As I told Preston, and the end of the interview, HE is what we were fighting for when we joined the service of our country. He is what America used to be about, and, hopefully, will return to being what it is about.

At present, because of the distances he must travel, he can only travel when funds are available. His webpage, prestonsharp.net, has a link to donate to this very worthy cause.

If you believe in America, as it should be, and you want to help this wonderful example of patriotism, please help by donating to help him reach the other 45 states, and, with such help, perhaps all of the veteran’s cemeteries in the country.

So, with tears in my eyes, I say, “Preston Sharp Thank You for Your Service.”

 

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1 Comment on Flags and Flowers Honor Veterans Every Day

  1. Like when the boy in the movie about Sparta “300” is sent to face the wolves; like when an American boy wearing RPG military glasses as a military dependent glasses returns to picture perfect commercial America; when the boy understands that the hate of evil has superseded the love of love; when the boy has read “The Cato Letters” and reads what the hatred of evil meant in 1720…then the boy will be a boy no longer.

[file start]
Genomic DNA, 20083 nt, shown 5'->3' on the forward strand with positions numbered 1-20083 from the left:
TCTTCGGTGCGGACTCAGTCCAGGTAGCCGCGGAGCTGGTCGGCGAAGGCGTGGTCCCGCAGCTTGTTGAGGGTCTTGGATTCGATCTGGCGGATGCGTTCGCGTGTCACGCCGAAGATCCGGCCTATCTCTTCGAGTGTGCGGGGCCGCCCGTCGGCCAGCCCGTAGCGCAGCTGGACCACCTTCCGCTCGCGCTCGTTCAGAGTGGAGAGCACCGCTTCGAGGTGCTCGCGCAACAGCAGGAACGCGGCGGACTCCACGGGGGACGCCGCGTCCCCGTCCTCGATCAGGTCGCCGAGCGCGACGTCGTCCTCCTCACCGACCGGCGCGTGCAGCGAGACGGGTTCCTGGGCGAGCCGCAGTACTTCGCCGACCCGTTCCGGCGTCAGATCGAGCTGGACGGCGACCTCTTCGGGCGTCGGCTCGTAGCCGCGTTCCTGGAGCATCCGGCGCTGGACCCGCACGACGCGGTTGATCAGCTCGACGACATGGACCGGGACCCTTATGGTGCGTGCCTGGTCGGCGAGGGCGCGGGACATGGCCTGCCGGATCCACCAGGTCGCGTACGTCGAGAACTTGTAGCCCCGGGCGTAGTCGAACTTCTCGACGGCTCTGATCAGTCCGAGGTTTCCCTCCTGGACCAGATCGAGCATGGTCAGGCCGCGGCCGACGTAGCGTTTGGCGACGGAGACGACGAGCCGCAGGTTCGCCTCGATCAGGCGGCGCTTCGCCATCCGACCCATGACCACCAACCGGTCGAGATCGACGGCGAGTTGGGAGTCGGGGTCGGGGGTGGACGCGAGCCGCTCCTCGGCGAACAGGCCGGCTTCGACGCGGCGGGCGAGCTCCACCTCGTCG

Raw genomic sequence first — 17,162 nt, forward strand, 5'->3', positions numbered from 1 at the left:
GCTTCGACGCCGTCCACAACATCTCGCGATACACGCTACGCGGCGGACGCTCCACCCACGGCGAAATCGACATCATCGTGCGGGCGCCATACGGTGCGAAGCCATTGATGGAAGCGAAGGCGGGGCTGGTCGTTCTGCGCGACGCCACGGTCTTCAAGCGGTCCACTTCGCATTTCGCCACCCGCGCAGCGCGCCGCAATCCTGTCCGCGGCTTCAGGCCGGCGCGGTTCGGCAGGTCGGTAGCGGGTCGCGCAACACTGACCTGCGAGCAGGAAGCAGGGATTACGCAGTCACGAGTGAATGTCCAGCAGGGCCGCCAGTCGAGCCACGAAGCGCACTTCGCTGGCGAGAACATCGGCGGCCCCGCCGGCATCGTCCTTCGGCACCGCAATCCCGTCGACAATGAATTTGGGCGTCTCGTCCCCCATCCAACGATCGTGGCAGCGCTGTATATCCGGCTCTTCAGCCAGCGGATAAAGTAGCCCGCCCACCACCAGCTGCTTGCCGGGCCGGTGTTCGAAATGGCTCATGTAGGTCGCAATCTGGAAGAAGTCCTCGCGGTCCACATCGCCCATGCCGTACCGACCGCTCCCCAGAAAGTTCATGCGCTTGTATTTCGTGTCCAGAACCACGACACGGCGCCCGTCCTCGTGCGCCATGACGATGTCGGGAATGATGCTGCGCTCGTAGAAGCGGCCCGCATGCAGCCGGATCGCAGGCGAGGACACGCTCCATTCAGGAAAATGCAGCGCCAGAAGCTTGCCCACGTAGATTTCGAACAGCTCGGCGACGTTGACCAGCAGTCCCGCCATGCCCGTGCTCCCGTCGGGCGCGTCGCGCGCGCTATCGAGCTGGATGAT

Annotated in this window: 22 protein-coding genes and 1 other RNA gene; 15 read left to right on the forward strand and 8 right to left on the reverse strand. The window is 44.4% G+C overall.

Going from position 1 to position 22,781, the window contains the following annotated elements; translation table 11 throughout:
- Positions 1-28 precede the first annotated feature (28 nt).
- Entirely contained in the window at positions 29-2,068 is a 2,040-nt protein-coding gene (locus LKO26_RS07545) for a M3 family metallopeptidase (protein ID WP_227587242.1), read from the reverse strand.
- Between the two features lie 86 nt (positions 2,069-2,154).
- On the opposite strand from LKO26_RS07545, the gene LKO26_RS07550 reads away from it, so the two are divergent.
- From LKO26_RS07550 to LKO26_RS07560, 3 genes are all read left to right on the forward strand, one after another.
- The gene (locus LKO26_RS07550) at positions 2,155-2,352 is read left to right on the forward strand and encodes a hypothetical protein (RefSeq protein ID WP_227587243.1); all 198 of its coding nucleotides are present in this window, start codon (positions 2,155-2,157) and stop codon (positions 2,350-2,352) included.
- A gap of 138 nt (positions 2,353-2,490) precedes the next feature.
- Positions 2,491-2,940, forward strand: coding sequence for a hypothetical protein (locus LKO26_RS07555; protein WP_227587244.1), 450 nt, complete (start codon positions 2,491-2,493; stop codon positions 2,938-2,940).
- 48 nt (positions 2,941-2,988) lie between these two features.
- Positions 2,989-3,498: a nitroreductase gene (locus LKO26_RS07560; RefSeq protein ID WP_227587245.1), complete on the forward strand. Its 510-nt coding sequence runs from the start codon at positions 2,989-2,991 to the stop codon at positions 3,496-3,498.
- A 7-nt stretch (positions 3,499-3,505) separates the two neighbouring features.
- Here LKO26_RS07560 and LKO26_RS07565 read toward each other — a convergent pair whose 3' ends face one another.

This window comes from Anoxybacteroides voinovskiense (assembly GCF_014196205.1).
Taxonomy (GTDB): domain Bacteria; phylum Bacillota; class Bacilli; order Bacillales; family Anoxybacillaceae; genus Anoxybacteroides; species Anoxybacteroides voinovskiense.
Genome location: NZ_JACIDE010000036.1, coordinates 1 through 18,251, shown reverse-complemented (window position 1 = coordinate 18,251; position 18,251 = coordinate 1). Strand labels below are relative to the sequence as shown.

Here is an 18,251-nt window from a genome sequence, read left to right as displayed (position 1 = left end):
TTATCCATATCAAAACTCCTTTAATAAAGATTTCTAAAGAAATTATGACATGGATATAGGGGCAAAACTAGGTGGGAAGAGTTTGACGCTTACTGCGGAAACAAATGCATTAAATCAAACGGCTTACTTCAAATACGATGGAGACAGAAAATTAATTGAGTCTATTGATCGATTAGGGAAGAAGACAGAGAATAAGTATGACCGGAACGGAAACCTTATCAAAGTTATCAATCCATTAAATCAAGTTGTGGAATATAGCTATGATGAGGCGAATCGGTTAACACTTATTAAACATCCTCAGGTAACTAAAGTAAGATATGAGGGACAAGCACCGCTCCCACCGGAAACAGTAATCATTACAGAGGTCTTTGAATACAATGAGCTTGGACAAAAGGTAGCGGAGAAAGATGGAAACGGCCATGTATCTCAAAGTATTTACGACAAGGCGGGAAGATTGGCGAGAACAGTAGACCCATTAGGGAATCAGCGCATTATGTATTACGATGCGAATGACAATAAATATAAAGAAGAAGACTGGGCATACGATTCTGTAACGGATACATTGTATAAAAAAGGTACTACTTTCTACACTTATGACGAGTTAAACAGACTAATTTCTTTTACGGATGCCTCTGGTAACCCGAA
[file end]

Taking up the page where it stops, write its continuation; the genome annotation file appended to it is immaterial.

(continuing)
Adding emphasis to one of the quotes George Washington favored most from “Cato: A Tragedy”:

    “It is not in the power of any man to command success; but you have done more—you have deserved it.”

    Also translated as:

    “’Tis not in mortals to command success, But we’ll do more, Sempronius; we’ll deserve it.”

    The love of what is right is more important than any person we would die for; for if what is right is maintained those who we love will benefit; but when our life blinks out we cannot be certain that those we would die for would ever know or meet up with us in an afterlife under a beneficent God to understand what we died for; we cannot know but we can hope; which makes the love of what is right all the more important in this life and world.

    While a boy is a boy let him love for there is great value in love…but there is a time when that is no longer so…especially when evil and corruption prevails.

    What would a veteran say to this post? With a snarl like a wolf or the snarl of the General from the movie “Corilanus”:

    CORIOLANUS Hear’st thou, Mars?

    AUFIDIUS Name not the god, thou boy of tears!

    CORIOLANUS Ha!

    AUFIDIUS No more.

    CORIOLANUS Measureless liar, thou hast made my heart
    Too great for what contains it. Boy! O slave!
    Pardon me, lords, ’tis the first time that ever
    I was forced to scold. Your judgments, my grave lords,
    Must give this cur the lie: and his own notion–
    Who wears my stripes impress’d upon him; that
    Must bear my beating to his grave–shall join
    To thrust the lie unto him.

    First Lord Peace, both, and hear me speak.

    CORIOLANUS Cut me to pieces, Volsces; men and lads,
    Stain all your edges on me. Boy! false hound!
    If you have writ your annals true, ’tis there,
    That, like an eagle in a dove-cote, I
    Flutter’d your Volscians in Corioli:
    Alone I did it. Boy!